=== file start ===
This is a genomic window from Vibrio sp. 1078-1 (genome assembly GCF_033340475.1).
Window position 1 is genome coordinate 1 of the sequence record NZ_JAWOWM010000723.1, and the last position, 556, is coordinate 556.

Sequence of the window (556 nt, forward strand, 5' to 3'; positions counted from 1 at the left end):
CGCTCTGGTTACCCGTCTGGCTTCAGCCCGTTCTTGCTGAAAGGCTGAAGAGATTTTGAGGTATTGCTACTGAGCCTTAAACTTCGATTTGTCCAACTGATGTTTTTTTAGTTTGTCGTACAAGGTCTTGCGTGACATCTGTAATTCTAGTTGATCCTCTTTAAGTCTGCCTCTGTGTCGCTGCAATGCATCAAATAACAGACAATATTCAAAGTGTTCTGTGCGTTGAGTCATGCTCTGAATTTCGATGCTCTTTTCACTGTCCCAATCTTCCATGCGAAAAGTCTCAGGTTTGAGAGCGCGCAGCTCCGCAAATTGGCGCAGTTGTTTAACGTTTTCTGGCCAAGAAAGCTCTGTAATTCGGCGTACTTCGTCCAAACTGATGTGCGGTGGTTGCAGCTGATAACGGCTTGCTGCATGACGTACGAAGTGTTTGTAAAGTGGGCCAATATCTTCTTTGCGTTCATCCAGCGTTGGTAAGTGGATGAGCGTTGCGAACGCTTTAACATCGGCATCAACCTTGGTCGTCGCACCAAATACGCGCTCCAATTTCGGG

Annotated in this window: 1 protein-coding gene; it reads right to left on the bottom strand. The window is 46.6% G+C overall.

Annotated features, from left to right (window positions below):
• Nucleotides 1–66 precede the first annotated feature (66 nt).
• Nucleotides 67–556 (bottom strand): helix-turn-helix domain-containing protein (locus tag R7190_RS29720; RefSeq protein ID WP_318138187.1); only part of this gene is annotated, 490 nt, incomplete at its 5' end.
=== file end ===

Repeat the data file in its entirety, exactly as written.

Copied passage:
This is a genomic window from Vibrio sp. 1078-1 (genome assembly GCF_033340475.1).
Window position 1 is genome coordinate 1 of the sequence record NZ_JAWOWM010000723.1, and the last position, 556, is coordinate 556.

Sequence of the window (556 nt, forward strand, 5' to 3'; positions counted from 1 at the left end):
CGCTCTGGTTACCCGTCTGGCTTCAGCCCGTTCTTGCTGAAAGGCTGAAGAGATTTTGAGGTATTGCTACTGAGCCTTAAACTTCGATTTGTCCAACTGATGTTTTTTTAGTTTGTCGTACAAGGTCTTGCGTGACATCTGTAATTCTAGTTGATCCTCTTTAAGTCTGCCTCTGTGTCGCTGCAATGCATCAAATAACAGACAATATTCAAAGTGTTCTGTGCGTTGAGTCATGCTCTGAATTTCGATGCTCTTTTCACTGTCCCAATCTTCCATGCGAAAAGTCTCAGGTTTGAGAGCGCGCAGCTCCGCAAATTGGCGCAGTTGTTTAACGTTTTCTGGCCAAGAAAGCTCTGTAATTCGGCGTACTTCGTCCAAACTGATGTGCGGTGGTTGCAGCTGATAACGGCTTGCTGCATGACGTACGAAGTGTTTGTAAAGTGGGCCAATATCTTCTTTGCGTTCATCCAGCGTTGGTAAGTGGATGAGCGTTGCGAACGCTTTAACATCGGCATCAACCTTGGTCGTCGCACCAAATACGCGCTCCAATTTCGGG

Annotated in this window: 1 protein-coding gene; it reads right to left on the bottom strand. The window is 46.6% G+C overall.

Annotated features, from left to right (window positions below):
• Nucleotides 1–66 precede the first annotated feature (66 nt).
• Nucleotides 67–556 (bottom strand): helix-turn-helix domain-containing protein (locus tag R7190_RS29720; RefSeq protein ID WP_318138187.1); only part of this gene is annotated, 490 nt, incomplete at its 5' end.